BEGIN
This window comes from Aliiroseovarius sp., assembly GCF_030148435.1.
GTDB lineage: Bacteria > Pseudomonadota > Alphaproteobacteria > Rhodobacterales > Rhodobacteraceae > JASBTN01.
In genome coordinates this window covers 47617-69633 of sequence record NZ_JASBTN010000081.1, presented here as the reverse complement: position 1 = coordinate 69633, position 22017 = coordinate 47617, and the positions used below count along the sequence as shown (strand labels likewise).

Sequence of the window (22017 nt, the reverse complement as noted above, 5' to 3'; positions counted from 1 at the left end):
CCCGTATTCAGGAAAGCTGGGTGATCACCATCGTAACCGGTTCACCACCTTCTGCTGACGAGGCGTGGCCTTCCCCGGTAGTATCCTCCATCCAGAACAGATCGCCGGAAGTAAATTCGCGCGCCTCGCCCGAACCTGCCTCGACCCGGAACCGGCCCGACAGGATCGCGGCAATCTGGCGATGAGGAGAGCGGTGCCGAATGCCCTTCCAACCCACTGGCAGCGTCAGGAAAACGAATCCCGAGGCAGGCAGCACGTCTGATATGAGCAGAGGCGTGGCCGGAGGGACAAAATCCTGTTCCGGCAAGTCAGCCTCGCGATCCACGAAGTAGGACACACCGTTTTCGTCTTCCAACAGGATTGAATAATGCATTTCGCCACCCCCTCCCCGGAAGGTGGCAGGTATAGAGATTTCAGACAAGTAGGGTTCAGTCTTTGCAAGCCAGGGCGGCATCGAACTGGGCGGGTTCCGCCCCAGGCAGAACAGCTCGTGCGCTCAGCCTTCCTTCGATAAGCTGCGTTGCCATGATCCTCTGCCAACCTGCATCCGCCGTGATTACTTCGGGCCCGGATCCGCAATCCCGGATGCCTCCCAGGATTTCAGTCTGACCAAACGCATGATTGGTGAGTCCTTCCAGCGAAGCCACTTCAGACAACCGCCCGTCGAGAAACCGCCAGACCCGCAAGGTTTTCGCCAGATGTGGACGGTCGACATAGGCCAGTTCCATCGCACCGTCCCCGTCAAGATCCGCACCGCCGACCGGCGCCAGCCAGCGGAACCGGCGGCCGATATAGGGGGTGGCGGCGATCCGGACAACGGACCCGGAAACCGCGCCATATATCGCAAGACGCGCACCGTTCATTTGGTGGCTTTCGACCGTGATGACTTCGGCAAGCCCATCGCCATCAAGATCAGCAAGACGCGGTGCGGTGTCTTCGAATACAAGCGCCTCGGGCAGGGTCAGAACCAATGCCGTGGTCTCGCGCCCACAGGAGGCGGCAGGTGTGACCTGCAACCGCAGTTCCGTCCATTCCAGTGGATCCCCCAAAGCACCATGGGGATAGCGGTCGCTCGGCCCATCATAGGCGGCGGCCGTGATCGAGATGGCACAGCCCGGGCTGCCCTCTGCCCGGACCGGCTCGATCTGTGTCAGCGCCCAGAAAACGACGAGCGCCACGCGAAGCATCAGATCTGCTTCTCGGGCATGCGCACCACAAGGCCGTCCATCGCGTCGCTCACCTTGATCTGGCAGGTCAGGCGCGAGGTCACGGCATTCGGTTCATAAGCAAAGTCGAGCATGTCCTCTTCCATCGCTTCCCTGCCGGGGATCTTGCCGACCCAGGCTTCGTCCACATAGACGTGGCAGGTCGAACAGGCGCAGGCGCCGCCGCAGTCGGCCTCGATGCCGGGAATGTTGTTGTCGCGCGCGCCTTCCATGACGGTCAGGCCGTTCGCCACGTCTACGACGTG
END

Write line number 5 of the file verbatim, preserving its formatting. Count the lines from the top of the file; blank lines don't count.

CCCGTATTCAGGAAAGCTGGGTGATCACCATCGTAACCGGTTCACCACCTTCTGCTGACGAGGCGTGGCCTTCCCCGGTAGTATCCTCCATCCAGAACAGATCGCCGGAAGTAAATTCGCGCGCCTCGCCCGAACCTGCCTCGACCCGGAACCGGCCCGACAGGATCGCGGCAATCTGGCGATGAGGAGAGCGGTGCCGAATGCCCTTCCAACCCACTGGCAGCGTCAGGAAAACGAATCCCGAGGCAGGCAGCACGTCTGATATGAGCAGAGGCGTGGCCGGAGGGACAAAATCCTGTTCCGGCAAGTCAGCCTCGCGATCCACGAAGTAGGACACACCGTTTTCGTCTTCCAACAGGATTGAATAATGCATTTCGCCACCCCCTCCCCGGAAGGTGGCAGGTATAGAGATTTCAGACAAGTAGGGTTCAGTCTTTGCAAGCCAGGGCGGCATCGAACTGGGCGGGTTCCGCCCCAGGCAGAACAGCTCGTGCGCTCAGCCTTCCTTCGATAAGCTGCGTTGCCATGATCCTCTGCCAACCTGCATCCGCCGTGATTACTTCGGGCCCGGATCCGCAATCCCGGATGCCTCCCAGGATTTCAGTCTGACCAAACGCATGATTGGTGAGTCCTTCCAGCGAAGCCACTTCAGACAACCGCCCGTCGAGAAACCGCCAGACCCGCAAGGTTTTCGCCAGATGTGGACGGTCGACATAGGCCAGTTCCATCGCACCGTCCCCGTCAAGATCCGCACCGCCGACCGGCGCCAGCCAGCGGAACCGGCGGCCGATATAGGGGGTGGCGGCGATCCGGACAACGGACCCGGAAACCGCGCCATATATCGCAAGACGCGCACCGTTCATTTGGTGGCTTTCGACCGTGATGACTTCGGCAAGCCCATCGCCATCAAGATCAGCAAGACGCGGTGCGGTGTCTTCGAATACAAGCGCCTCGGGCAGGGTCAGAACCAATGCCGTGGTCTCGCGCCCACAGGAGGCGGCAGGTGTGACCTGCAACCGCAGTTCCGTCCATTCCAGTGGATCCCCCAAAGCACCATGGGGATAGCGGTCGCTCGGCCCATCATAGGCGGCGGCCGTGATCGAGATGGCACAGCCCGGGCTGCCCTCTGCCCGGACCGGCTCGATCTGTGTCAGCGCCCAGAAAACGACGAGCGCCACGCGAAGCATCAGATCTGCTTCTCGGGCATGCGCACCACAAGGCCGTCCATCGCGTCGCTCACCTTGATCTGGCAGGTCAGGCGCGAGGTCACGGCATTCGGTTCATAAGCAAAGTCGAGCATGTCCTCTTCCATCGCTTCCCTGCCGGGGATCTTGCCGACCCAGGCTTCGTCCACATAGACGTGGCAGGTCGAACAGGCGCAGGCGCCGCCGCAGTCGGCCTCGATGCCGGGAATGTTGTTGTCGCGCGCGCCTTCCATGACGGTCAGGCCGTTCGCCACGTCTACGACGTG